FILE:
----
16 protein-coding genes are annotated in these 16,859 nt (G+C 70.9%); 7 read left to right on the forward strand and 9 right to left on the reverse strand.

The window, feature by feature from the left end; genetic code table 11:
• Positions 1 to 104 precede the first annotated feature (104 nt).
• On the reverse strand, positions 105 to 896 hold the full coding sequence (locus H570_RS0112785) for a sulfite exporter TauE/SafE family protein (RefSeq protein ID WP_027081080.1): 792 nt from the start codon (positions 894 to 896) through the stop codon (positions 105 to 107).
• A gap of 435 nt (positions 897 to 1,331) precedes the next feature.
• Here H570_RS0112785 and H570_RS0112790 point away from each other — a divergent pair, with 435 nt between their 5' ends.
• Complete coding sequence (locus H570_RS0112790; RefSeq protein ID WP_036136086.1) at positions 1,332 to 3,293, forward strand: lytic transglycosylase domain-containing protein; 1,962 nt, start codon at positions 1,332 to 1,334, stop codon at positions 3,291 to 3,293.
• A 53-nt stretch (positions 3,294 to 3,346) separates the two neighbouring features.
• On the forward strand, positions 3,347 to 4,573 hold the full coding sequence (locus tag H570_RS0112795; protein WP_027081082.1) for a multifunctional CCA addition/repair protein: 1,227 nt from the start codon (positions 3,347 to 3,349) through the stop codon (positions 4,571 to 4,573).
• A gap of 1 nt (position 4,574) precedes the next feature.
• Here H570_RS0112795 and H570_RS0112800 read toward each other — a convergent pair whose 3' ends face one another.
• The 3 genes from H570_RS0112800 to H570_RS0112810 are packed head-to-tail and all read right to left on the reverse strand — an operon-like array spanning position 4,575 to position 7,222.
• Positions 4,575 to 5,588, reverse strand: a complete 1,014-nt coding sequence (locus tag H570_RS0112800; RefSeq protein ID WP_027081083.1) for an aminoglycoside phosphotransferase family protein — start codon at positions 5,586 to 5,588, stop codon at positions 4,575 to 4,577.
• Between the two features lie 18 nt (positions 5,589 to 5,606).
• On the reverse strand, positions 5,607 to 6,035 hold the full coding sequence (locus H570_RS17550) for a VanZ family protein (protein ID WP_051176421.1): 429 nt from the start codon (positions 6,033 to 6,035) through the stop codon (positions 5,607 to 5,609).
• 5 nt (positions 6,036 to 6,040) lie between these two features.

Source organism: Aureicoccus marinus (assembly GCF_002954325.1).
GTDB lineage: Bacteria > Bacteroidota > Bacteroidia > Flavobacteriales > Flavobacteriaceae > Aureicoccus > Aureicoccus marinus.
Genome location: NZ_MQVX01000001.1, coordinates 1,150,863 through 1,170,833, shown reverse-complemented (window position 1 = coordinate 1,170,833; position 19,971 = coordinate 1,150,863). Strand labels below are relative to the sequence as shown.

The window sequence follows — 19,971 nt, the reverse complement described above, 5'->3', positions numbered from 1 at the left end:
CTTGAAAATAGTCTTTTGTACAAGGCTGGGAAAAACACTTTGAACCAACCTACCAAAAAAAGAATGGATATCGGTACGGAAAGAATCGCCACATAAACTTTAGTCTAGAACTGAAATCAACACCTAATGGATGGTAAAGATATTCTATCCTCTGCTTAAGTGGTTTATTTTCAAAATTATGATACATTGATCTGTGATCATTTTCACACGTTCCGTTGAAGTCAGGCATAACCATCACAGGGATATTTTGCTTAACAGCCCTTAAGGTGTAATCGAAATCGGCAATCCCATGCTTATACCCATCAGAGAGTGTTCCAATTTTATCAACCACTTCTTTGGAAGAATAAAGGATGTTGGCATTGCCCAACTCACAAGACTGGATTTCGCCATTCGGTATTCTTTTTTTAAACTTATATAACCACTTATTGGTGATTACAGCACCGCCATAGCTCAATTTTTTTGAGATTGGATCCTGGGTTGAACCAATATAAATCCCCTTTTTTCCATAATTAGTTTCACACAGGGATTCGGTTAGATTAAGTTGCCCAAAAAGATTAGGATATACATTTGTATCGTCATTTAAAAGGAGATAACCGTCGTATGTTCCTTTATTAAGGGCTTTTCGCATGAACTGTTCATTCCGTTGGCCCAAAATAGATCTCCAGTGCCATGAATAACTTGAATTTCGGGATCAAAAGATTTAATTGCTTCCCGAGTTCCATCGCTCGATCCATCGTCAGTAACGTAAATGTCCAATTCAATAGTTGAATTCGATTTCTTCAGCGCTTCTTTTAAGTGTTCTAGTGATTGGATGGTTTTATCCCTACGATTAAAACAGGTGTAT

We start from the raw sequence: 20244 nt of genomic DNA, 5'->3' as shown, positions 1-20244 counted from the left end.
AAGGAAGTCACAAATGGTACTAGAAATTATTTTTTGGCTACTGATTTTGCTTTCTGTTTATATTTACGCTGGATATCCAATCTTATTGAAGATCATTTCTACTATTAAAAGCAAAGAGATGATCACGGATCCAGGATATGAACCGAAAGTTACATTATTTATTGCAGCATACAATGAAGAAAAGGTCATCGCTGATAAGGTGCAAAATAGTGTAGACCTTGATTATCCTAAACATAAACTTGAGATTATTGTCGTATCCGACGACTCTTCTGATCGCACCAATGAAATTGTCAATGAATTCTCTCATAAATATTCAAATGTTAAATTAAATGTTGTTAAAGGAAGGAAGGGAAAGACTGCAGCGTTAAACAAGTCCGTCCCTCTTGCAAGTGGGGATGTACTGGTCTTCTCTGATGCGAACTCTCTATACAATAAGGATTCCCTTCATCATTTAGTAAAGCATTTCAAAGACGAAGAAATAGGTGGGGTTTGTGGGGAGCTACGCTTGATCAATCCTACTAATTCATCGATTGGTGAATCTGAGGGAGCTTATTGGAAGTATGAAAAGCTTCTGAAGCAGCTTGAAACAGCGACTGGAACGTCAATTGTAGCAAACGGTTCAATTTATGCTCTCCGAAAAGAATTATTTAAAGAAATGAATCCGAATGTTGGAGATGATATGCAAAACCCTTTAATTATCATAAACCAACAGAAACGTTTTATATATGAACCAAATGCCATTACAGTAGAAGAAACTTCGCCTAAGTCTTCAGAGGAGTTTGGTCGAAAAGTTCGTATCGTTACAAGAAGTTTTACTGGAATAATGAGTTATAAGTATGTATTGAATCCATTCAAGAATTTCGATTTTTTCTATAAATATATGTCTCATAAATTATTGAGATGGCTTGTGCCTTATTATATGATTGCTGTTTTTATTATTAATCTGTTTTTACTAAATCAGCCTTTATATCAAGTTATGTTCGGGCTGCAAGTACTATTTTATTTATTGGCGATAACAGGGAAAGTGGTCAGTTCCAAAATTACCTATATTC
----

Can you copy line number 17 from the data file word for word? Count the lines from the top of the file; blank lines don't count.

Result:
Source organism: Aureicoccus marinus (assembly GCF_002954325.1).